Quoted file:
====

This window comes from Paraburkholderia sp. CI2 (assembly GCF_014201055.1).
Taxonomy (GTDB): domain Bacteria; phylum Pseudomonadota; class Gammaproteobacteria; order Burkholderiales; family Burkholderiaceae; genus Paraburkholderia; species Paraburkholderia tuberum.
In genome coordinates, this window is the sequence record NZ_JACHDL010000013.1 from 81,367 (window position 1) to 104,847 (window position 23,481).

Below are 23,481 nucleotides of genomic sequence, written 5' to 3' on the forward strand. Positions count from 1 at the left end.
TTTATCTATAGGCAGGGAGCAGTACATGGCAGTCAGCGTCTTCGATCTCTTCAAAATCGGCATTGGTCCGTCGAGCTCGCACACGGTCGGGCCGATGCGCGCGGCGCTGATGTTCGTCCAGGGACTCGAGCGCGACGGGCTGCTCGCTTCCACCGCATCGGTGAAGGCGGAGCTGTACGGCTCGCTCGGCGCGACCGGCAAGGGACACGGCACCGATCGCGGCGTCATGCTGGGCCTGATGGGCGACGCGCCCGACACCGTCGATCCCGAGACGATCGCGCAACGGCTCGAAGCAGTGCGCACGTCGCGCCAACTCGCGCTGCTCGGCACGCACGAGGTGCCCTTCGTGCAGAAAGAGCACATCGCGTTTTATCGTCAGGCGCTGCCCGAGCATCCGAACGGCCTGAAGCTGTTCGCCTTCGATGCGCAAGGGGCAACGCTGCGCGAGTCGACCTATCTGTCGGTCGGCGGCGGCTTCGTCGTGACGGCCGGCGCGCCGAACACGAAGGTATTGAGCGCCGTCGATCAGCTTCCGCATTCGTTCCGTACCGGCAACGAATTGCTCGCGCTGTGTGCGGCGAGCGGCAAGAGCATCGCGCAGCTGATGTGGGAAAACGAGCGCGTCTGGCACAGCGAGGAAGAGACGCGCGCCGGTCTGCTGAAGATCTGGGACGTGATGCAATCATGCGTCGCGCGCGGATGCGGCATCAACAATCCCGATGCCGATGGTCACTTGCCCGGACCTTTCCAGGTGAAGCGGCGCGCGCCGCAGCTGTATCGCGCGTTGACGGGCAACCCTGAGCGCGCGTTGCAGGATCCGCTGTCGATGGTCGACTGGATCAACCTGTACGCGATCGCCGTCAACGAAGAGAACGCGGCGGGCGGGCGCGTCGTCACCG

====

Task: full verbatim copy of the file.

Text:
This window comes from Paraburkholderia sp. CI2 (assembly GCF_014201055.1).
Taxonomy (GTDB): domain Bacteria; phylum Pseudomonadota; class Gammaproteobacteria; order Burkholderiales; family Burkholderiaceae; genus Paraburkholderia; species Paraburkholderia tuberum.
In genome coordinates, this window is the sequence record NZ_JACHDL010000013.1 from 81,367 (window position 1) to 104,847 (window position 23,481).

Below are 23,481 nucleotides of genomic sequence, written 5' to 3' on the forward strand. Positions count from 1 at the left end.
TTTATCTATAGGCAGGGAGCAGTACATGGCAGTCAGCGTCTTCGATCTCTTCAAAATCGGCATTGGTCCGTCGAGCTCGCACACGGTCGGGCCGATGCGCGCGGCGCTGATGTTCGTCCAGGGACTCGAGCGCGACGGGCTGCTCGCTTCCACCGCATCGGTGAAGGCGGAGCTGTACGGCTCGCTCGGCGCGACCGGCAAGGGACACGGCACCGATCGCGGCGTCATGCTGGGCCTGATGGGCGACGCGCCCGACACCGTCGATCCCGAGACGATCGCGCAACGGCTCGAAGCAGTGCGCACGTCGCGCCAACTCGCGCTGCTCGGCACGCACGAGGTGCCCTTCGTGCAGAAAGAGCACATCGCGTTTTATCGTCAGGCGCTGCCCGAGCATCCGAACGGCCTGAAGCTGTTCGCCTTCGATGCGCAAGGGGCAACGCTGCGCGAGTCGACCTATCTGTCGGTCGGCGGCGGCTTCGTCGTGACGGCCGGCGCGCCGAACACGAAGGTATTGAGCGCCGTCGATCAGCTTCCGCATTCGTTCCGTACCGGCAACGAATTGCTCGCGCTGTGTGCGGCGAGCGGCAAGAGCATCGCGCAGCTGATGTGGGAAAACGAGCGCGTCTGGCACAGCGAGGAAGAGACGCGCGCCGGTCTGCTGAAGATCTGGGACGTGATGCAATCATGCGTCGCGCGCGGATGCGGCATCAACAATCCCGATGCCGATGGTCACTTGCCCGGACCTTTCCAGGTGAAGCGGCGCGCGCCGCAGCTGTATCGCGCGTTGACGGGCAACCCTGAGCGCGCGTTGCAGGATCCGCTGTCGATGGTCGACTGGATCAACCTGTACGCGATCGCCGTCAACGAAGAGAACGCGGCGGGCGGGCGCGTCGTCACCG